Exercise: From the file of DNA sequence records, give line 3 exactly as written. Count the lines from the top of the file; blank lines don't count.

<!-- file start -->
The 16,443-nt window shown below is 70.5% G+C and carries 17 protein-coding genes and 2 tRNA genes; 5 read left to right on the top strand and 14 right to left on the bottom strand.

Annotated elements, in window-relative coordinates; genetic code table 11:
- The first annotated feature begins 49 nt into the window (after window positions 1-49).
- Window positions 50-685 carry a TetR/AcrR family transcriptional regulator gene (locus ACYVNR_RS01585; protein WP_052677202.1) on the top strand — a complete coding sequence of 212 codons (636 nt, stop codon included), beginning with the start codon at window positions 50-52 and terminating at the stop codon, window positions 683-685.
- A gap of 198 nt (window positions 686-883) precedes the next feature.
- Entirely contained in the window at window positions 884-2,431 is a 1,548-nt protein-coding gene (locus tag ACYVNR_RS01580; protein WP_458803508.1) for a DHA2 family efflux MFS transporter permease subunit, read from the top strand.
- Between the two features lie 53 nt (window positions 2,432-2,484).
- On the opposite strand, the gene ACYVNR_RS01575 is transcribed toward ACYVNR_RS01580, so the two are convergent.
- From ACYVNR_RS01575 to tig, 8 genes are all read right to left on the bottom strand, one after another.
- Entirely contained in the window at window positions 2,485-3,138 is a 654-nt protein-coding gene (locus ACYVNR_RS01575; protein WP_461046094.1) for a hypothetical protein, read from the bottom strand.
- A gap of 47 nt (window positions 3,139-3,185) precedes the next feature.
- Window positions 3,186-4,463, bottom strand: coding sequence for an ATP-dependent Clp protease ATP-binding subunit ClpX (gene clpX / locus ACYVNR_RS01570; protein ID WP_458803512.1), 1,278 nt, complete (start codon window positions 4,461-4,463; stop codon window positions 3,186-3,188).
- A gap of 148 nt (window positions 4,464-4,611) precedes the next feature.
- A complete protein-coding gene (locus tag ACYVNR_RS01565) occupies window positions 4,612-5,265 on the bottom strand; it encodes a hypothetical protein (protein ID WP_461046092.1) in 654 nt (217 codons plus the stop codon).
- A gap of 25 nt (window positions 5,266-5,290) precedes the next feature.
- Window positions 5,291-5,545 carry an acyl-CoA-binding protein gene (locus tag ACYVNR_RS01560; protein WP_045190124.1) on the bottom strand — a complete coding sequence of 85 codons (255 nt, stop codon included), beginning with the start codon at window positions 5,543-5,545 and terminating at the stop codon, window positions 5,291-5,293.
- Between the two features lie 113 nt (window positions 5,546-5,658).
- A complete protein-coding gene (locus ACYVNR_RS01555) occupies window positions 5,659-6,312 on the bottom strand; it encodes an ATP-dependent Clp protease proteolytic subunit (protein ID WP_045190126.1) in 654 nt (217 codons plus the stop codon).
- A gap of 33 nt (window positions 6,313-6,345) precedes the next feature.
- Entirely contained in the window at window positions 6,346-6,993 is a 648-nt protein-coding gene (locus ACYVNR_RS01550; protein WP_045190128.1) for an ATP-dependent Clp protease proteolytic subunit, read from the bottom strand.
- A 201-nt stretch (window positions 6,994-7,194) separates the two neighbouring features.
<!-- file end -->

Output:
- The first annotated feature begins 49 nt into the window (after window positions 1-49).